PTSD and Bulimia: Relational Statistics & Trends

Woman sitting with her dog

Bulimia and Post-traumatic Stress Disorder (PTSD) frequently occur together, primarily when a stressful or traumatic event occurs.  Reactions can be overwhelming, and cause distress to the point of emotional impairment, dysfunction to daily life, and physical problems [1].

The Substance Abuse and Mental Health Services Administration (SAMHSA) states that trauma varies from person to person and reactions depend on 1) How impactful the event is, 2) The experience of the trauma, and 3) The effects on the individual [1].

Individuals manage trauma in two ways. Either through avoiding or numbing the experience, or actively coping with the trauma.

Avoidant coping is when a person engages in unhealthy behaviors, such as eating disorders, self-harm, or numbing. Avoidance can also include shutting out thoughts and beliefs around the trauma. Often the sufferer’s thoughts are self-defeating.

Active coping is when a person engages in healthy coping skills and thinking to manage stress and trauma. This includes problem-solving and resiliency behaviors.

Past research has shown that those who struggle with eating disorders, especially bulimia, tend to be more sensitive to stress. In one study, it was seen that those with bulimia and anorexia had a higher rate of anxiety [1].

Further research also found that people with an eating disorder tend to perceive threats or conflict from others more acutely, exhibit higher levels of sensitivity to anxiety, and they are often concerned about negative consequences [1].

Those with bulimia also show exaggerated inhibition and anticipatory anxiety. They also tend to be more sensitive to change and struggle to see the big picture in situations or events.


The American Psychiatric Association defines PTSD as a person experiencing the following after a traumatic event:

  • Symptoms of the trauma, such as flashbacks and nightmares
  • Hyperarousal symptoms
  • Avoidance of emotions or thoughts related to the trauma
  • Negative thoughts and moods that are associated with the trauma experience [1]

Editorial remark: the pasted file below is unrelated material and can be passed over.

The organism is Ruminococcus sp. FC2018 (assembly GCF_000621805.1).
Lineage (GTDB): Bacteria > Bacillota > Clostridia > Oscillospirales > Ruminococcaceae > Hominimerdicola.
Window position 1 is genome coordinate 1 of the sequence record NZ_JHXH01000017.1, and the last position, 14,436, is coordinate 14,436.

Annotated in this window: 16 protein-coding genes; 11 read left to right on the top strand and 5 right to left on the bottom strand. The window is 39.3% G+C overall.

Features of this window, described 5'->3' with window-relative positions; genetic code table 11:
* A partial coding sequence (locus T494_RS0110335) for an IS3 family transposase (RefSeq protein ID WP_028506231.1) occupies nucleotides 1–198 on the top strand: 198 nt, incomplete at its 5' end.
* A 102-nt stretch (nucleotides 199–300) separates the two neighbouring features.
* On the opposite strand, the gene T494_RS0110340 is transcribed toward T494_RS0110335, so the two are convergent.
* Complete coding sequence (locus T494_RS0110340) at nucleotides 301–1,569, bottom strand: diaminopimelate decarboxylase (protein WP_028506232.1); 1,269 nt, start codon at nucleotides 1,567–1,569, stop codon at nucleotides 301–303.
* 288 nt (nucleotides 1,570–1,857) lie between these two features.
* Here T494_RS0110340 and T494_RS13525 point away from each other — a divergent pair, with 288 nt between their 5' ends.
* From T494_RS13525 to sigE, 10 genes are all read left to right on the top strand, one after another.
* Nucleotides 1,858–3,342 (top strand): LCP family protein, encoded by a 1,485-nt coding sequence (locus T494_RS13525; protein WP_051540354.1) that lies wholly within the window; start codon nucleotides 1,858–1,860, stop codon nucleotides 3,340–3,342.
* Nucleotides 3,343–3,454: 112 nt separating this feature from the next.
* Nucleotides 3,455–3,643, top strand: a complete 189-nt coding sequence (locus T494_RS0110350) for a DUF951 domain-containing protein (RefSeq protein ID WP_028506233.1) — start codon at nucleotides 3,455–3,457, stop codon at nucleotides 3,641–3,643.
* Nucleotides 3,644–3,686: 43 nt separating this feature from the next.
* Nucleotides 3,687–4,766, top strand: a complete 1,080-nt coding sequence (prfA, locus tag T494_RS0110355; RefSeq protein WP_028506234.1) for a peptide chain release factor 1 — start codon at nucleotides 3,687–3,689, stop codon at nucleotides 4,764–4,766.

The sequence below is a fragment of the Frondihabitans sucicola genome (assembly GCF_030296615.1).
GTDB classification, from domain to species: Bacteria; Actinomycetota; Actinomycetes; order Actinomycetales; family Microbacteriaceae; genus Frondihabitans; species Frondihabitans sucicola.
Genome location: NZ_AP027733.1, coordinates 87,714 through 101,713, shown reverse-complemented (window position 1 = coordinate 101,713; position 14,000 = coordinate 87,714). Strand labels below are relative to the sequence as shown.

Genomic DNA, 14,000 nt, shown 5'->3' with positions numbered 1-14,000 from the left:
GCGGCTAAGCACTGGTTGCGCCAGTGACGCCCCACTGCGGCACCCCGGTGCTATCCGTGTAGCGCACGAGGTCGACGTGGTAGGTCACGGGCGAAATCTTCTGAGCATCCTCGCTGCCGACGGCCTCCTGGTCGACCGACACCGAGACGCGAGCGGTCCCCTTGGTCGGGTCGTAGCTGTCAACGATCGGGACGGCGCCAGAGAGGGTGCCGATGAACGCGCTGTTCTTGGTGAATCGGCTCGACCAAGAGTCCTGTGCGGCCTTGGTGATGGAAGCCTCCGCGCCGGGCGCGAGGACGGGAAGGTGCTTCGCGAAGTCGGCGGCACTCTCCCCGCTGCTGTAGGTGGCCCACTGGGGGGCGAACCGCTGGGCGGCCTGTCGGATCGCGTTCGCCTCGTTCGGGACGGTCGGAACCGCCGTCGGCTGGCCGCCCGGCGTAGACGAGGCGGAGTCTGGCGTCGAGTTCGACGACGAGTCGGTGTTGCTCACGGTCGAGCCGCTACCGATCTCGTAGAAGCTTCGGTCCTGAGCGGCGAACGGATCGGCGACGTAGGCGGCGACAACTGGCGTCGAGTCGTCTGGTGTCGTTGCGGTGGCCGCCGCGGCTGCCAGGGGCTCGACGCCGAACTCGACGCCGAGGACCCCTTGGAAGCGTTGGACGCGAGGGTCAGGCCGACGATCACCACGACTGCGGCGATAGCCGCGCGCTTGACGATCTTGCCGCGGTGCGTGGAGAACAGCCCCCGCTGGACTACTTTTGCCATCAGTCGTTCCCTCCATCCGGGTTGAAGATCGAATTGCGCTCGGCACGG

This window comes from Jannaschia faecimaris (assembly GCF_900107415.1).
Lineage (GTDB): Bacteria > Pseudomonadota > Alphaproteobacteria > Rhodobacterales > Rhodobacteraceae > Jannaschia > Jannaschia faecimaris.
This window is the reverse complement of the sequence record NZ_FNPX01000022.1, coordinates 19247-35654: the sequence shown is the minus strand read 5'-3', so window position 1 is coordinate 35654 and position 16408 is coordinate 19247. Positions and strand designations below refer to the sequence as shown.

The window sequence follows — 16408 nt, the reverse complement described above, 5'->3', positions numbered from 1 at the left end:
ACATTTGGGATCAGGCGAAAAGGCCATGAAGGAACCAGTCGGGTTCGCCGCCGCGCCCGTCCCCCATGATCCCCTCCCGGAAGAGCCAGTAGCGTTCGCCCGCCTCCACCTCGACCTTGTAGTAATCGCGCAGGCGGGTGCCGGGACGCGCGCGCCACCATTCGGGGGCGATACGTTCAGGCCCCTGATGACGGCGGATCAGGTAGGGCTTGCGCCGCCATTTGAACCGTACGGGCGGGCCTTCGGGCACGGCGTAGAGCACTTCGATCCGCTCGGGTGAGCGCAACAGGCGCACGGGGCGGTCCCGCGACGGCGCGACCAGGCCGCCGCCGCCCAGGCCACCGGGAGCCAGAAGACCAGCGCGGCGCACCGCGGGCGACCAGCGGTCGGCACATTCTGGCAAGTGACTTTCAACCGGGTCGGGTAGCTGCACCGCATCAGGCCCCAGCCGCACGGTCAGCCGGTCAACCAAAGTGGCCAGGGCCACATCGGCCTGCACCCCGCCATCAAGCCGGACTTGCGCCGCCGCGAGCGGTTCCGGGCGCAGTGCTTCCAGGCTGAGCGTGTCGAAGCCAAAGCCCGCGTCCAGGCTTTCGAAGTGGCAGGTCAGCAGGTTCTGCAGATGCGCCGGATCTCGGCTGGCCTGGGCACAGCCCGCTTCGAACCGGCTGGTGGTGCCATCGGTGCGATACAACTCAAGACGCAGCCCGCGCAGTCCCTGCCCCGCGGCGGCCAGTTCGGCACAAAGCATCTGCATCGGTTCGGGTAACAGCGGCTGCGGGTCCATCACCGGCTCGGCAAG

Maintaining Factors

PTSD is chronic, particularly if not treated. It can be challenging for individuals with an eating disorder and PTSD to get an adequate assessment and the proper treatment. Often untreated, PTSD can be a perpetuating factor in the continuation of the eating disorder.

In a major study that looked at the prevalence of bulimia and PTSD, researchers found that the highest rates of lifetime PTSD were 38% and 44% in bulimia nervosa groups [2].

When PTSD was included, over half of the individuals with bulimia had PTSD or significant PTSD symptoms.

Individuals who are traumatized tend to show higher levels of dissociative symptoms which may contribute to physical and medical negative consequences.

Purging tends to reduce the hyperarousal state and anxiety that typically comes with trauma. The binge eating symptoms of bulimia numb out and avoid the emotions and memories associated with the traumatic event.

Because of these reasons, it can be extremely challenging to break the cycle of bulimia. Treatment that includes therapy for both issues, especially trauma, has been shown to be highly effective [2].

Shared Features

Features of trauma and bulimia are shared. Emotional dysregulation, impulsivity, and alexithymia (difficulty in identifying and describing emotions) are prevalent in both disorders [2].

Woman with body image

Individuals seem to over-regulate their emotional state through avoidance. Interoceptive awareness (the inability to identify the difference between feelings and sensations) are shared with both PTSD and bulimia.

Trauma-related disorders, especially sexual abuse, are coupled with a variety of disorders that affect eating, mood, anxiety, substance use, dissociative somatoform, impulse control, disruptive behavior, and personality [3].